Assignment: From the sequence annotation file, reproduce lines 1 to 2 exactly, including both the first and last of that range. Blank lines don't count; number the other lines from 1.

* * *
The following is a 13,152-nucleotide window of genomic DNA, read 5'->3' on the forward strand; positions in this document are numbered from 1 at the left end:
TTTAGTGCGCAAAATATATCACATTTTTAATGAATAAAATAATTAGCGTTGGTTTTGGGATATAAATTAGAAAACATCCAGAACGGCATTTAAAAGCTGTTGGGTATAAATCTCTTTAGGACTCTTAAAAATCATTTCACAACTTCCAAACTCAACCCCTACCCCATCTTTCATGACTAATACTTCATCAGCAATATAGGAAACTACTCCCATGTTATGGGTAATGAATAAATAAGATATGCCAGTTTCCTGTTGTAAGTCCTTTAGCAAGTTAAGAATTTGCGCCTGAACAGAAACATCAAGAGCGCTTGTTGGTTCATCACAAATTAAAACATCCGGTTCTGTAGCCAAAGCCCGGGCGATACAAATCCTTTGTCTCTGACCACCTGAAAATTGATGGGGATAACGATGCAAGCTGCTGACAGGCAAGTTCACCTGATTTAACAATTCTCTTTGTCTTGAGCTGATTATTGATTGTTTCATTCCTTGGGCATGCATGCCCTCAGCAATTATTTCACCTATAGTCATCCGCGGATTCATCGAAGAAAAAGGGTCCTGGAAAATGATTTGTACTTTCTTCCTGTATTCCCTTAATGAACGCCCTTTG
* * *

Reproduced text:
The following is a 13,152-nucleotide window of genomic DNA, read 5'->3' on the forward strand; positions in this document are numbered from 1 at the left end:
TTTAGTGCGCAAAATATATCACATTTTTAATGAATAAAATAATTAGCGTTGGTTTTGGGATATAAATTAGAAAACATCCAGAACGGCATTTAAAAGCTGTTGGGTATAAATCTCTTTAGGACTCTTAAAAATCATTTCACAACTTCCAAACTCAACCCCTACCCCATCTTTCATGACTAATACTTCATCAGCAATATAGGAAACTACTCCCATGTTATGGGTAATGAATAAATAAGATATGCCAGTTTCCTGTTGTAAGTCCTTTAGCAAGTTAAGAATTTGCGCCTGAACAGAAACATCAAGAGCGCTTGTTGGTTCATCACAAATTAAAACATCCGGTTCTGTAGCCAAAGCCCGGGCGATACAAATCCTTTGTCTCTGACCACCTGAAAATTGATGGGGATAACGATGCAAGCTGCTGACAGGCAAGTTCACCTGATTTAACAATTCTCTTTGTCTTGAGCTGATTATTGATTGTTTCATTCCTTGGGCATGCATGCCCTCAGCAATTATTTCACCTATAGTCATCCGCGGATTCATCGAAGAAAAAGGGTCCTGGAAAATGATTTGTACTTTCTTCCTGTATTCCCTTAATGAACGCCCTTTG